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UPDATED: Sep 30, 2022

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I work for a company where I was hired to do technical tasks. After 3 months, I was asked to lead that team in those tasks reporting to the manager who hired me. I was given, what I thought, was an official title. Now, we have been hiring new team members, those new members are making more than I do. I know I’m not supposed to know but people talk and I am still the lead. The job description that applies to us all is quite official and it is posted on our internal site. But, for my lead position, there is no actual job description. The tasks I am responsible for are in addition to what is expected of everyone else. Is there a problem here?

Asked on March 28, 2016 under Employment Labor Law, Virginia


M.D., Member, California and New York Bar / FreeAdvice Contributing Attorney

Answered 6 years ago | Contributor

Unless you are guaranteed to be paid at a higher rate than the people who report to you, your currrent pay rate is legal. So, for example, is there a union agreement or employment contract that sets the rate a team lead is to be paid? Is your treatment due to some form of legal discrimination. If not, then as an "at will" employee you have no claim here. The fact is that in most employment arrangments an employer can set the terms and conditions of employment much as it sees fit or deems necessary.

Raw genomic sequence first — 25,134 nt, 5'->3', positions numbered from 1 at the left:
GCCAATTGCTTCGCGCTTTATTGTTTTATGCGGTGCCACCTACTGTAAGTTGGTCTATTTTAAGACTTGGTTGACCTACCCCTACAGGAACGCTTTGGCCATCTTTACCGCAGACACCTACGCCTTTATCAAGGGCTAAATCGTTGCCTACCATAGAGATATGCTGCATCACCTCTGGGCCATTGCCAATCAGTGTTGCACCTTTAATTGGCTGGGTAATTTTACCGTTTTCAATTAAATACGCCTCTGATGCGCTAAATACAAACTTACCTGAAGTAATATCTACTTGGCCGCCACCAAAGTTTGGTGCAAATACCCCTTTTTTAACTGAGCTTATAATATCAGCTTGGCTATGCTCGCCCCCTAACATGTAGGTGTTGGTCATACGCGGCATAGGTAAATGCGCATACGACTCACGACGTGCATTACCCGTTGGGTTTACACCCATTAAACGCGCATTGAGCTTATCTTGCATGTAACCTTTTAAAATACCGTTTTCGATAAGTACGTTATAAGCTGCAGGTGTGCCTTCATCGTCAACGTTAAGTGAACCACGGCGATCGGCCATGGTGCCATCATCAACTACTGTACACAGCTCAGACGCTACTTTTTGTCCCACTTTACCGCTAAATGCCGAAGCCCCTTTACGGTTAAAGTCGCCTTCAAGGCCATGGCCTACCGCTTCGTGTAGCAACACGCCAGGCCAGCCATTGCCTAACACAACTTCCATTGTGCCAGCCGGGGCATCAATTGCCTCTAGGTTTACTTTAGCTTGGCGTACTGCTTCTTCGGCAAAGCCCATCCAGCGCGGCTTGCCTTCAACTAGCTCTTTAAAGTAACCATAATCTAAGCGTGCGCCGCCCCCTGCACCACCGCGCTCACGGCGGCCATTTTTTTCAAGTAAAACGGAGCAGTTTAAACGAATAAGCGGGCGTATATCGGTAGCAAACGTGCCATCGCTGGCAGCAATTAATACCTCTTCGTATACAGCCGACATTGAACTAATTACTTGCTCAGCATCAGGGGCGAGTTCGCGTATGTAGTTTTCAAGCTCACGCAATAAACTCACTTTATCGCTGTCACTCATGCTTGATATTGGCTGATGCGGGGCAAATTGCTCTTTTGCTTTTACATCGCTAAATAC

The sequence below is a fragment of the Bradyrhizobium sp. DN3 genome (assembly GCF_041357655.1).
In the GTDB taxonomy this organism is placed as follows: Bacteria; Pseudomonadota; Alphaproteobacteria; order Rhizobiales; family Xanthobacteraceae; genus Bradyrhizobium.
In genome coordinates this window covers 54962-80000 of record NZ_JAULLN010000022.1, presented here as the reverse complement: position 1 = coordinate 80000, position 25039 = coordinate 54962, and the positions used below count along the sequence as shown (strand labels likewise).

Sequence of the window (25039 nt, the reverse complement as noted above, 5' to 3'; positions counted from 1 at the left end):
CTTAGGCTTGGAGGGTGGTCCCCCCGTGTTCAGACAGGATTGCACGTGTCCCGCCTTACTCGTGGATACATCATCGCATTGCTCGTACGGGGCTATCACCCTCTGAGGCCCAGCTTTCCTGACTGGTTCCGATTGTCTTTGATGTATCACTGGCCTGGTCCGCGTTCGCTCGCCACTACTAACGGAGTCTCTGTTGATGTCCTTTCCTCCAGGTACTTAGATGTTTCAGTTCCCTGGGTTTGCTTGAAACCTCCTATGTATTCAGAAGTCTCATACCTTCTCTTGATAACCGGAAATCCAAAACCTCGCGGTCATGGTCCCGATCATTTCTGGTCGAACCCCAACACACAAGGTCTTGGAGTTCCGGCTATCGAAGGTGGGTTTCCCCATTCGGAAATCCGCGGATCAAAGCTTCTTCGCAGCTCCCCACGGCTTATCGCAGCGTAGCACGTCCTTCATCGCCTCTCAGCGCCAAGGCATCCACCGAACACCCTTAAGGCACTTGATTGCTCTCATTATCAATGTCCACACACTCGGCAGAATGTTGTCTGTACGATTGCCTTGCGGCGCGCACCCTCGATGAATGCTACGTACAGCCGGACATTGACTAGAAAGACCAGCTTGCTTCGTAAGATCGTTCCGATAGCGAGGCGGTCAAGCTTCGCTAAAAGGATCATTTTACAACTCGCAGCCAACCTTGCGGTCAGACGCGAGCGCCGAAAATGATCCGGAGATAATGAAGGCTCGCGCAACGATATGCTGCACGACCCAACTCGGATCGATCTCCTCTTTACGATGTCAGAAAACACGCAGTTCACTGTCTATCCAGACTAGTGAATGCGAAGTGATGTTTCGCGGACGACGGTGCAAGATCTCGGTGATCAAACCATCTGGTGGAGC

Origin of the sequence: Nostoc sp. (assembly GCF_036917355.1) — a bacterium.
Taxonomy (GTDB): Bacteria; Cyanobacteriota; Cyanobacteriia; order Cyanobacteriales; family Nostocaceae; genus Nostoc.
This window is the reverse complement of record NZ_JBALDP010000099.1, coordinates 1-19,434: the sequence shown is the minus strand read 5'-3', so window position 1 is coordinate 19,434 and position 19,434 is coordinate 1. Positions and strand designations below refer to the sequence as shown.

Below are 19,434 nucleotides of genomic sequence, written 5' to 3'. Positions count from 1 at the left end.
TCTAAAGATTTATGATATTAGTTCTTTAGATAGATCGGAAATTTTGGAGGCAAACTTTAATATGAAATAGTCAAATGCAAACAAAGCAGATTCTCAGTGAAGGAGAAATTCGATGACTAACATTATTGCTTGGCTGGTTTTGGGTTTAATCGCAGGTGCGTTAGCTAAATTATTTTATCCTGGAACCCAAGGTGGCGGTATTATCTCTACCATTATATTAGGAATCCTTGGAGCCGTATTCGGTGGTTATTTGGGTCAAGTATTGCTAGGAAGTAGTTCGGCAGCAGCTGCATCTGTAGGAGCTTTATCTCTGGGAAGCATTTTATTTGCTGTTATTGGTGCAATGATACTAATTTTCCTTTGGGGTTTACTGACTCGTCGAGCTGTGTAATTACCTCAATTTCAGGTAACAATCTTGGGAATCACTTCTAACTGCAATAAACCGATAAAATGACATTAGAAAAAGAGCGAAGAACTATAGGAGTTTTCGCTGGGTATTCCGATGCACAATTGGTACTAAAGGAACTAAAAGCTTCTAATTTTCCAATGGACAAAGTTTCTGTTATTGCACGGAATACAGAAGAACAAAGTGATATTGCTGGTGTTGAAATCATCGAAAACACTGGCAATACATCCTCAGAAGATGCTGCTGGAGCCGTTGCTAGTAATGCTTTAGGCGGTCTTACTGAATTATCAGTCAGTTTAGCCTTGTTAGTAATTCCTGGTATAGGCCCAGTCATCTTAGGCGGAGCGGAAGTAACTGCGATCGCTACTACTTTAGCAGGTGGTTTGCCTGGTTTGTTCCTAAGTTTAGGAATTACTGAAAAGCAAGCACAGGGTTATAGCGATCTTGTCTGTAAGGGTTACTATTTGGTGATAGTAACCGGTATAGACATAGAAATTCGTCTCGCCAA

IMPORTANT NOTICE: The Answer(s) provided above are for general information only. The attorney providing the answer was not serving as the attorney for the person submitting the question or in any attorney-client relationship with such person. Laws may vary from state to state, and sometimes change. Tiny variations in the facts, or a fact not set forth in a question, often can change a legal outcome or an attorney's conclusion. Although has verified the attorney was admitted to practice law in at least one jurisdiction, he or she may not be authorized to practice law in the jurisdiction referred to in the question, nor is he or she necessarily experienced in the area of the law involved. Unlike the information in the Answer(s) above, upon which you should NOT rely, for personal advice you can rely upon we suggest you retain an attorney to represent you.

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